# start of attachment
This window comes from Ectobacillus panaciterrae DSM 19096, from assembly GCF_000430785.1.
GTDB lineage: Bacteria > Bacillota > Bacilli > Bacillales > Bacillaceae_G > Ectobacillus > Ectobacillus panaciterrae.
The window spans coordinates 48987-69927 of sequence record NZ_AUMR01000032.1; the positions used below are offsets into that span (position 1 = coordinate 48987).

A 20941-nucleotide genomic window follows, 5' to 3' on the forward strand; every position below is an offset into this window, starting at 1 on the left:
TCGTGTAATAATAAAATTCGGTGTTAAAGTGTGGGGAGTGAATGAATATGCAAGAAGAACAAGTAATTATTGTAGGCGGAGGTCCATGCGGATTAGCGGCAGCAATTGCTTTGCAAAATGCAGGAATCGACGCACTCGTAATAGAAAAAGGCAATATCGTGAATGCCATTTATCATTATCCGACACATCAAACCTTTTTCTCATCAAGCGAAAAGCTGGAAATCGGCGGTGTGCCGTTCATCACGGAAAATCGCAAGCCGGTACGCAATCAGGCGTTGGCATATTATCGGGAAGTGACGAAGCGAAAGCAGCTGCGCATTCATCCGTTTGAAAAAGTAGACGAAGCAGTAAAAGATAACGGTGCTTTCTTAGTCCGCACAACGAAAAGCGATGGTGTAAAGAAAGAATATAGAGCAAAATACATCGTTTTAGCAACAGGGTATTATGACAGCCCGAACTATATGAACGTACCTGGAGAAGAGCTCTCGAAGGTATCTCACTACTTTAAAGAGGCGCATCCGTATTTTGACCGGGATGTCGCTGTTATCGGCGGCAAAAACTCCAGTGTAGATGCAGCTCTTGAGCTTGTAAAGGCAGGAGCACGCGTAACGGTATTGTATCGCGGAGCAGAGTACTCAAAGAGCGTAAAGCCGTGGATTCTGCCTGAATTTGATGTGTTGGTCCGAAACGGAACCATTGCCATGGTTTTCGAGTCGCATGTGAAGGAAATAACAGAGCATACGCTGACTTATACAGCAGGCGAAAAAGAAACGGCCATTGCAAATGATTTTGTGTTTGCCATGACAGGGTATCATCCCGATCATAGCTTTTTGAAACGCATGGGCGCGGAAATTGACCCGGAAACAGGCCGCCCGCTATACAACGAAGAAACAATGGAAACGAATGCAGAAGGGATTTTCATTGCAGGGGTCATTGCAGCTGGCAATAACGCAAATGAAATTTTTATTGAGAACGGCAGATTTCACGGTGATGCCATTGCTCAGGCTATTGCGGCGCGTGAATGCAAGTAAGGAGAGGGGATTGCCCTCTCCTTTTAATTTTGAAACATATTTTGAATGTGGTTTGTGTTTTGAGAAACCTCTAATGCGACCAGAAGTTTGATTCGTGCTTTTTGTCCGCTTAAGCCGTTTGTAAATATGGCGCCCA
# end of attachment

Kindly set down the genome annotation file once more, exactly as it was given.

This window comes from Ectobacillus panaciterrae DSM 19096, from assembly GCF_000430785.1.
GTDB lineage: Bacteria > Bacillota > Bacilli > Bacillales > Bacillaceae_G > Ectobacillus > Ectobacillus panaciterrae.
The window spans coordinates 48987-69927 of sequence record NZ_AUMR01000032.1; the positions used below are offsets into that span (position 1 = coordinate 48987).

A 20941-nucleotide genomic window follows, 5' to 3' on the forward strand; every position below is an offset into this window, starting at 1 on the left:
TCGTGTAATAATAAAATTCGGTGTTAAAGTGTGGGGAGTGAATGAATATGCAAGAAGAACAAGTAATTATTGTAGGCGGAGGTCCATGCGGATTAGCGGCAGCAATTGCTTTGCAAAATGCAGGAATCGACGCACTCGTAATAGAAAAAGGCAATATCGTGAATGCCATTTATCATTATCCGACACATCAAACCTTTTTCTCATCAAGCGAAAAGCTGGAAATCGGCGGTGTGCCGTTCATCACGGAAAATCGCAAGCCGGTACGCAATCAGGCGTTGGCATATTATCGGGAAGTGACGAAGCGAAAGCAGCTGCGCATTCATCCGTTTGAAAAAGTAGACGAAGCAGTAAAAGATAACGGTGCTTTCTTAGTCCGCACAACGAAAAGCGATGGTGTAAAGAAAGAATATAGAGCAAAATACATCGTTTTAGCAACAGGGTATTATGACAGCCCGAACTATATGAACGTACCTGGAGAAGAGCTCTCGAAGGTATCTCACTACTTTAAAGAGGCGCATCCGTATTTTGACCGGGATGTCGCTGTTATCGGCGGCAAAAACTCCAGTGTAGATGCAGCTCTTGAGCTTGTAAAGGCAGGAGCACGCGTAACGGTATTGTATCGCGGAGCAGAGTACTCAAAGAGCGTAAAGCCGTGGATTCTGCCTGAATTTGATGTGTTGGTCCGAAACGGAACCATTGCCATGGTTTTCGAGTCGCATGTGAAGGAAATAACAGAGCATACGCTGACTTATACAGCAGGCGAAAAAGAAACGGCCATTGCAAATGATTTTGTGTTTGCCATGACAGGGTATCATCCCGATCATAGCTTTTTGAAACGCATGGGCGCGGAAATTGACCCGGAAACAGGCCGCCCGCTATACAACGAAGAAACAATGGAAACGAATGCAGAAGGGATTTTCATTGCAGGGGTCATTGCAGCTGGCAATAACGCAAATGAAATTTTTATTGAGAACGGCAGATTTCACGGTGATGCCATTGCTCAGGCTATTGCGGCGCGTGAATGCAAGTAAGGAGAGGGGATTGCCCTCTCCTTTTAATTTTGAAACATATTTTGAATGTGGTTTGTGTTTTGAGAAACCTCTAATGCGACCAGAAGTTTGATTCGTGCTTTTTGTCCGCTTAAGCCGTTTGTAAATATGGCGCCCA